• policy makers, government officials and land reform practitioners
  • planners, researchers and students
  • local, continental and international journalists
  • worker organisations and more.

What we will provide

KB:L content will be rolled out in three phases. The website you see today, is part of Phase 1 consisting of a News page, a page on Section 25 of the Constitution and a Landscape page that provides an overview of all things related to the land issue in South Africa.

This is only the beginning. Follow the link below to read more about what is planned for Phase 2 and 3.

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Website curation and sources of support

Phuhlisani NPC aims to generate lasting solutions based on research, dialogue and reflexive practice.

Phuhlisani NPC aims to generate lasting solutions based on research, dialogue and reflexive practice.

We strive to assist rural citizens to secure their rights and facilitate engagement to combat poverty, landlessness and tenure insecurity. We are part of the civil society Section 25 initiative to advocate for a land reform programme that prioritises the needs of the rural and urban poor. We seek to develop practical alternatives to failed policies and practices based on co-learning and joint action for change. In this we aim to strengthen essential policy literacies and implementation capabilities required to meet South Africa’s land related challenges in the 21st century.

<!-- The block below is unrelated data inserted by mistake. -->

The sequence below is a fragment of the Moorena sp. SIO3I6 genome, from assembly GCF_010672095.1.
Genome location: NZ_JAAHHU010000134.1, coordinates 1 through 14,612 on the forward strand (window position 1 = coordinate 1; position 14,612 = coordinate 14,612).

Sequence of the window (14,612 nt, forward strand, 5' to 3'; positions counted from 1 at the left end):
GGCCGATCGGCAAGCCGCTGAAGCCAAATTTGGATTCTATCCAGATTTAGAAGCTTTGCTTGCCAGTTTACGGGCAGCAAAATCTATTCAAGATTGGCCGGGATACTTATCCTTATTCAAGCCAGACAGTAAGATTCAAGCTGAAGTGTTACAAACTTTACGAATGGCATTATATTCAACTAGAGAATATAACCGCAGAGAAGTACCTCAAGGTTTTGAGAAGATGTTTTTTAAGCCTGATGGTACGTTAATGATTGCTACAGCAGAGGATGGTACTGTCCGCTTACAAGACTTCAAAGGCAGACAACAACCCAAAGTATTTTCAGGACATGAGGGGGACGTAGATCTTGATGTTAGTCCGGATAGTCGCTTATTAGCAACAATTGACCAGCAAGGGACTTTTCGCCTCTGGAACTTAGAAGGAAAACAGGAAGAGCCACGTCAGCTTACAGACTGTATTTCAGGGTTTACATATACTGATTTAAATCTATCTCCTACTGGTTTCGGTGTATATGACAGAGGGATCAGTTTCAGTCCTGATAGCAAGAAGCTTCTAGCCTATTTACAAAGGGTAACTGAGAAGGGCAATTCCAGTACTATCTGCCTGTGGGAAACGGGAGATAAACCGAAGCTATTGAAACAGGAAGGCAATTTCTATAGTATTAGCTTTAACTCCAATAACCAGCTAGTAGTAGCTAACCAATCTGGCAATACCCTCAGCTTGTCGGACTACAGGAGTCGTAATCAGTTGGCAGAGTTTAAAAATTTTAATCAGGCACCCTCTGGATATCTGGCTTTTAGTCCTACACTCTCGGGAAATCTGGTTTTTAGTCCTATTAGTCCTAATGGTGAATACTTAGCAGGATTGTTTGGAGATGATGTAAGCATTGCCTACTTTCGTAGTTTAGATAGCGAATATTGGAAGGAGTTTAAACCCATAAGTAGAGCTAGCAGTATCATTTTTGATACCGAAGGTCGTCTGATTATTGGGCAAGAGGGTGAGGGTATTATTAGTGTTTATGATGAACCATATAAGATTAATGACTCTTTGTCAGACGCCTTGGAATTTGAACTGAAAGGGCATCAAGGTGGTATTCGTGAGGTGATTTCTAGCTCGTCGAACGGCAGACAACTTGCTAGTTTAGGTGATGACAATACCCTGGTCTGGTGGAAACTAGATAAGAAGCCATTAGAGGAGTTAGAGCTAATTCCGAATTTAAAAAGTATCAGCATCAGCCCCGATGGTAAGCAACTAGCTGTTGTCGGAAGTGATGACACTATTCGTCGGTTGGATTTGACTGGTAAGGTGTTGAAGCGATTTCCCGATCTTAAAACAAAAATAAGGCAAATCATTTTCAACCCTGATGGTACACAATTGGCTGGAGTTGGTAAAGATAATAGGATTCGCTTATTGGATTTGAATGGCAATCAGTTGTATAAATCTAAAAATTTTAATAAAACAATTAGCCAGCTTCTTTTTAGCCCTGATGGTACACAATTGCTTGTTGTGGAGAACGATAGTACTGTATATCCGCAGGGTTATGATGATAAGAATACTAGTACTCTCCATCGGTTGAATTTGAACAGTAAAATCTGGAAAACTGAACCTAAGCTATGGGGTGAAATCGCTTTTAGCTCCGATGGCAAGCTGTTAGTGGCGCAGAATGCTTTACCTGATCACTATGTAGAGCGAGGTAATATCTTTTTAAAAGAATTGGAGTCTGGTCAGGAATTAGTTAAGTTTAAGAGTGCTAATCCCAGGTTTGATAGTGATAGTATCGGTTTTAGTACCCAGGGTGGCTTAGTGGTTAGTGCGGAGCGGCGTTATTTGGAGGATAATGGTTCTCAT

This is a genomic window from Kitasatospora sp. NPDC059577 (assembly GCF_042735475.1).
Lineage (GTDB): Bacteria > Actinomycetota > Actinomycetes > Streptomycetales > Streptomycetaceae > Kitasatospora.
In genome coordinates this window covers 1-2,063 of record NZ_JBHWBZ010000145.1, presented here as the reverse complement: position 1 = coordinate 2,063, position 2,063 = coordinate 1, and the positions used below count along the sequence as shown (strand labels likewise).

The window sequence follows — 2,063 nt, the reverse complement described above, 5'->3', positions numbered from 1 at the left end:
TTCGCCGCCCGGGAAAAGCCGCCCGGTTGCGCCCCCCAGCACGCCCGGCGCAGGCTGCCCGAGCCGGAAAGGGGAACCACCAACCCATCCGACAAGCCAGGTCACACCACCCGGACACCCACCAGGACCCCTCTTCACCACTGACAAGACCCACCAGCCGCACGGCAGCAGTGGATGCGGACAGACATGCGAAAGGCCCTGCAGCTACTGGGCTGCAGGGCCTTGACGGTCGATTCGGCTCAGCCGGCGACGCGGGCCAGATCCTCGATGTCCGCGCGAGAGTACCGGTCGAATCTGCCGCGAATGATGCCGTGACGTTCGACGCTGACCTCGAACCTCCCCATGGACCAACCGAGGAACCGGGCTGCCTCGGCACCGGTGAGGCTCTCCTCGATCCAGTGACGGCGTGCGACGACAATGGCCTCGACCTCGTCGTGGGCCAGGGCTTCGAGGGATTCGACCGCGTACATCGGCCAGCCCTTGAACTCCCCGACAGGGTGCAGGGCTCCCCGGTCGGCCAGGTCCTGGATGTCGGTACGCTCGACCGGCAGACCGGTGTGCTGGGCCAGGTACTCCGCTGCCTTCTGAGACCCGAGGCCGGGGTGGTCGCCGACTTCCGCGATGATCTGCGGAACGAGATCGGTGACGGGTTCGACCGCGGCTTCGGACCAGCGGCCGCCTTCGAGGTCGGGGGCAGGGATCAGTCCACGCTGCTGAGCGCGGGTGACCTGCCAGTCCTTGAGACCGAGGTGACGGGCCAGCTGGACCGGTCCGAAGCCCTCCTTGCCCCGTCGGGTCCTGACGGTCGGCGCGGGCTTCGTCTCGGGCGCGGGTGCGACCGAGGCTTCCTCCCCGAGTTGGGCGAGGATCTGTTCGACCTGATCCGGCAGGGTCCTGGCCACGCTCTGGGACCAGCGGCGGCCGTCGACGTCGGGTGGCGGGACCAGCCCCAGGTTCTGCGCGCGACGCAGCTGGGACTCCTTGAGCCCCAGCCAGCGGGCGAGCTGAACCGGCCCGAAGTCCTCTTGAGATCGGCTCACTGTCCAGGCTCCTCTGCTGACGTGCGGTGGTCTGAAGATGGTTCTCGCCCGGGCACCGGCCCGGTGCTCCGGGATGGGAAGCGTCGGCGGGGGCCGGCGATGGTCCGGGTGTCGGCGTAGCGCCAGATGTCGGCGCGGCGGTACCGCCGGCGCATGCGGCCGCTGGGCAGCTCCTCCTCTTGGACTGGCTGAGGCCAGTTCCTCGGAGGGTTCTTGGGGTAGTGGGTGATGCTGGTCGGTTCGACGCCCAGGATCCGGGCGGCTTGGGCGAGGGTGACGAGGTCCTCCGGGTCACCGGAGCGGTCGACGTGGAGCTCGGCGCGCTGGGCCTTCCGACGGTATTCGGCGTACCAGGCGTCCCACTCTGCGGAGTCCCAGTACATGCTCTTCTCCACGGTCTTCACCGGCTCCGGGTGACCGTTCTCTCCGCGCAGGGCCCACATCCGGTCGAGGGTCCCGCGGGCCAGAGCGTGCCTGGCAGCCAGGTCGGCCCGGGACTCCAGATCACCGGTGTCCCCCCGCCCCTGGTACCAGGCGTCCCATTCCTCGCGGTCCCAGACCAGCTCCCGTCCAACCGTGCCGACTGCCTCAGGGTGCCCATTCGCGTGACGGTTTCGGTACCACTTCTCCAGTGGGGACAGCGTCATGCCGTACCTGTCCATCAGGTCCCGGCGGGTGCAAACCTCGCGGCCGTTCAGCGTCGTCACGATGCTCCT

Phuhlisani NPC acknowledges the contribution of Absa to launch the first phase of KB.L. Our aim is further develop content and services  which contribute to applied thinking about what needs to be done to redesign and implement a sustainable land reform programme that serves the needs of the many and not the few.